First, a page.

About This Book


Anyone in military life will find inspiration, support, and appreciation in this collection of personal and grateful stories about the important role our members of the armed forces and their families play in serving our great country.

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Five ways to support military families
Drawn from Chicken Soup for the Soul: Military Families

Military families are the unheralded heroes of the armed services. It’s the spouses and children, the parents and grandparents and siblings, and the extended families of our service members who support our troops behind the scenes. And now Chicken Soup for the Soul, in collaboration with the USO, has a new collection of stories by and for service member and their families, providing them with the support, advice, and just plain entertainment that they deserve. Here are five tips for military families that we’ve drawn from the book, from people who have already “been there, done that”:

  1. Wherever you go, the military will be your family and your support system. When Heather Gillis’s husband sold his private medical practice and joined the Air Force, Heather didn’t know what to expect. The family had to pack up their lives, and leave family and friends behind in Arizona to move to an Alaskan base. “We were entering a whole new world,” Heather shares. “I learned quickly that if I didn’t get out there and meet people, I was never going to make friends in my new military world.” Thanks to locking her keys in her car, Heather met and became quick friends with her neighbor. From there, Heather got involved in the community at the base and made many great friends. “The neighbors and friends I meet become a part of my military family,” Heather says. “Without them, life would be hard away from everyone we left.”
  2. Growing up military has plenty of benefits for kids. By the time Lauren Stevens was twelve, she had lived in four states and three countries because of her father’s Air Force transfers. “Home,” she says, “was wherever my family resided at the time.” And she loved it! “Military life taught me discipline and resilience, exposed me to different cultures, and provided my family a lifetime of memories,” Lauren shares. She grew up on air bases protected by fences and rode her bike all around for hours with her friends, rarely restricted to just backyard play. She likens herself and other military children to dandelions. “We thrive wherever our ‘seeds’ land and make friends with ease, deeply rooted in the shared experience of military life,” Lauren writes. “We blossom and thrive in new environments before being swept away in the wind of our military parents’ move to new stations.”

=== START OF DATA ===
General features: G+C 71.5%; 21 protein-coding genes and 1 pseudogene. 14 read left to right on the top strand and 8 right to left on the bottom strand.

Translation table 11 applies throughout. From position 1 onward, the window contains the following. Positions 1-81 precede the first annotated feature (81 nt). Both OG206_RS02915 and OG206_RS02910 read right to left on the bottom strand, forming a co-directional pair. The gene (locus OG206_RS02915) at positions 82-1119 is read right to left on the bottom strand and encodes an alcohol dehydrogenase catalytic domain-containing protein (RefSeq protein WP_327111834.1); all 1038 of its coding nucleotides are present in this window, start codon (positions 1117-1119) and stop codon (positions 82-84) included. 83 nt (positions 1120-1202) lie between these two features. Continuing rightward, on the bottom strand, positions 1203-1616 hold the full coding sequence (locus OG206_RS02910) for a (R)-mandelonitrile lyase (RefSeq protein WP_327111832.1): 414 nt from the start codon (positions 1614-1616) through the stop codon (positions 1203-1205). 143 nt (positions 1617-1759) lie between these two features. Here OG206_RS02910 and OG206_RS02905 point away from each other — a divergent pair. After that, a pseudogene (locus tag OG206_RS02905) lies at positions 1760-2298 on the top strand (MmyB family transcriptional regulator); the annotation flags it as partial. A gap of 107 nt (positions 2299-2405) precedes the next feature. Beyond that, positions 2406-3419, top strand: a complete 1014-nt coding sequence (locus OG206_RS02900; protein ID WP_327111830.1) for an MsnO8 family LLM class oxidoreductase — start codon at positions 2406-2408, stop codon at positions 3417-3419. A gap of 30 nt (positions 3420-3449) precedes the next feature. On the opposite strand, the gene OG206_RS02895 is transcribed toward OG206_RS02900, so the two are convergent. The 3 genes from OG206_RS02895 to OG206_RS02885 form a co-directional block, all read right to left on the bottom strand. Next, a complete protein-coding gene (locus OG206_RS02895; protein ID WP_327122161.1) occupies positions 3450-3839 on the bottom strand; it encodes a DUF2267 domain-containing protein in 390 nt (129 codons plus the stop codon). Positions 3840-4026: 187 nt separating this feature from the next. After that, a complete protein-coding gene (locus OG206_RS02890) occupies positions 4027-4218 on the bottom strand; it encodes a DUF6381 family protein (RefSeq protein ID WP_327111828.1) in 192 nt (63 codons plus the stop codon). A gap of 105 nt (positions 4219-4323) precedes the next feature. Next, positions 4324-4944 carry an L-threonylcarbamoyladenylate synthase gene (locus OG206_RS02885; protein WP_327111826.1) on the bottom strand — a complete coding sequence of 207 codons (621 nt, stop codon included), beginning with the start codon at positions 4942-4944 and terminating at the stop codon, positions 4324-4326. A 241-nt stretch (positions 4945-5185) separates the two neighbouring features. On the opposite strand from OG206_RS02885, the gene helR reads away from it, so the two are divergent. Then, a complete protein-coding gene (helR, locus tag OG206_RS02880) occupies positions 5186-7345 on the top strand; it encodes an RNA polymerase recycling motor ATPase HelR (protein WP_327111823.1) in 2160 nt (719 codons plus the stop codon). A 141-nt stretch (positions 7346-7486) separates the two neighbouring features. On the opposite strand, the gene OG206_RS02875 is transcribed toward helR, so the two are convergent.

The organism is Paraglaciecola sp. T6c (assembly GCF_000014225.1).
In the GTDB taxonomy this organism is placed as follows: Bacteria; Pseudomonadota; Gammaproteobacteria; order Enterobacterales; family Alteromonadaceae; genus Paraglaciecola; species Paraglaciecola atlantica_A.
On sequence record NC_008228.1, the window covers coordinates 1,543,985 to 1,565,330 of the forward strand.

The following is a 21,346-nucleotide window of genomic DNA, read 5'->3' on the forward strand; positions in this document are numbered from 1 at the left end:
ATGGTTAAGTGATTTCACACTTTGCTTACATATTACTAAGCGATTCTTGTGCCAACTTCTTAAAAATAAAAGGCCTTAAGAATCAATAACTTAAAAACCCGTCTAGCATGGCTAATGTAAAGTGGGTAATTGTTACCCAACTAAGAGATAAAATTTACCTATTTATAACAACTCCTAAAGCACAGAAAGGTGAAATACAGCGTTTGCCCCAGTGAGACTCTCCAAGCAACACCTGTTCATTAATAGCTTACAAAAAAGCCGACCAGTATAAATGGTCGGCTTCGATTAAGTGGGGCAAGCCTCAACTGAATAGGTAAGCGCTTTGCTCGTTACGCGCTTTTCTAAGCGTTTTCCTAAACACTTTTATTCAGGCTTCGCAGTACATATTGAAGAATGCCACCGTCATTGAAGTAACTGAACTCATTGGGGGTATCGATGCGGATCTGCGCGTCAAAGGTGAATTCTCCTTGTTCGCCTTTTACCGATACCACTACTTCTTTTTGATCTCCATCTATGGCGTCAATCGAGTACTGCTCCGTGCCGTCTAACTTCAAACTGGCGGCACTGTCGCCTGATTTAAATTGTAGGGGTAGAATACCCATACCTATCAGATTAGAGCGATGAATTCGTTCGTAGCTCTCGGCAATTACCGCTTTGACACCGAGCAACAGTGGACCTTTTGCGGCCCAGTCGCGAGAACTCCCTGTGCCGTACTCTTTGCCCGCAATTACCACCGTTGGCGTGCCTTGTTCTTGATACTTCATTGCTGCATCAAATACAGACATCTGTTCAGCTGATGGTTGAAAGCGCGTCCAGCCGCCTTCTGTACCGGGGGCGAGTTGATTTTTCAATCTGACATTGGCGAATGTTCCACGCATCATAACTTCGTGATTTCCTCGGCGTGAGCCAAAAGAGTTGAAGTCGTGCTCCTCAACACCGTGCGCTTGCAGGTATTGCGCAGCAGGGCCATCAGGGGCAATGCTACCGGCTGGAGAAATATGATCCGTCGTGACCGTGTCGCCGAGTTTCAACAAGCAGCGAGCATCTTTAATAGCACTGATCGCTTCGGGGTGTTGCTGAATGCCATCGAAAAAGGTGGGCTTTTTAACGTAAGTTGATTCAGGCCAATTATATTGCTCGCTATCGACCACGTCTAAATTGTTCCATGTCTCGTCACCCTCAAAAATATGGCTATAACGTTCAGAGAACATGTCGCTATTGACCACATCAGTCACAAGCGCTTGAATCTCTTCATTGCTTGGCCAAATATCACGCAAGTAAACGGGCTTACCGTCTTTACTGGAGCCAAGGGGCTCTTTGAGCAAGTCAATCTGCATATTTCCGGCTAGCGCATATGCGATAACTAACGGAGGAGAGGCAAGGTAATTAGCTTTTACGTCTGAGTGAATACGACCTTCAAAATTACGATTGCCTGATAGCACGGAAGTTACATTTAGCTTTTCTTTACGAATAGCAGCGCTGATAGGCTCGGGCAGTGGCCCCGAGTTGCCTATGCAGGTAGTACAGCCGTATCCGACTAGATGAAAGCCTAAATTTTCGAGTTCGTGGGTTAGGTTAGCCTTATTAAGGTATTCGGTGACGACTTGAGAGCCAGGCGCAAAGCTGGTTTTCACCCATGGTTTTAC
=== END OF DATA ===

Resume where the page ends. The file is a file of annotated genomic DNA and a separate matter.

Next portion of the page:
3. All that moving can actually be fun. Navy wife Lisa Dolby had doubts as she packed up her family in San Diego for their move to New Hampshire. “I wondered at the time what kind of parents could take their kids away from so much love, stability, and happiness,” Lisa admits. Fortunately, they found a welcome and wonderful home in Portsmouth. Her son and daughter adapted seamlessly and the whole family learned about New England life. The family traveled throughout the region and had a great time living on the East Coast. But a year and a half after their move, it was time to move again. Back to San Diego. Lisa again wondered: “How do I successfully take these kids away from such a wonderful place?” She realized that people can choose to have wings or roots. “But they cannot have both,” Lisa writes. “This is what I want to tell my kids: Wings are good! Wings show you the world… We now continue that adventure together, in the Navy, as we explore our world together.”
  4. A little creativity can go a long way. During her Marine Corps husband’s first deployment, Jennifer Mears Weaver revised a traditional homecoming paper-chain project for her and her three children to do. “I had three little people depending on me, not to mention the little one growing inside me,” Jennifer shares. “I was searching for a lifeline, something physical to hold on to and hold us all up.” Since she didn’t know the exact day of her husband’s homecoming, Jennifer decided to add a link each day of the deployment, instead of removing one countdown-style. The kids included messages to their dad, and chose colors based on the season. “It was the history of our past six months,” Jennifer writes. When he returned home, the kids took turns explaining each link and its message. “I stood in the doorway watching them get reacquainted with their dad,” Jennifer shares. “And I was amazed at the strength of that paper chain—how it was now being used to bridge the gap in my family caused by this deployment.”
  5. Don’t forget to use the services of the USO. Something as simple as comfortable seating helped Beau McNeff feel at home while serving overseas. “I talked to my family almost every day while I was deployed, but I never truly felt there with them unless I was at the USO on a couch,” Beau says. “It helped me ‘be home’ for a moment each day.” And when his fourth child was born with complications and had go to the NICU, it was the USO’s services that allowed him to Skype and stay up-to-date on his daughter’s progress. “I got to be a concerned and doting dad, not a soldier, for a few minutes each day,” Beau shares. He also got to send a care package to his wife and new baby thanks to the USO. “Every time I stepped into the USO, I was a little more connected to the real world back home, a little more normal,” Beau says. “Home is truly what the USO provides when one is overseas.”
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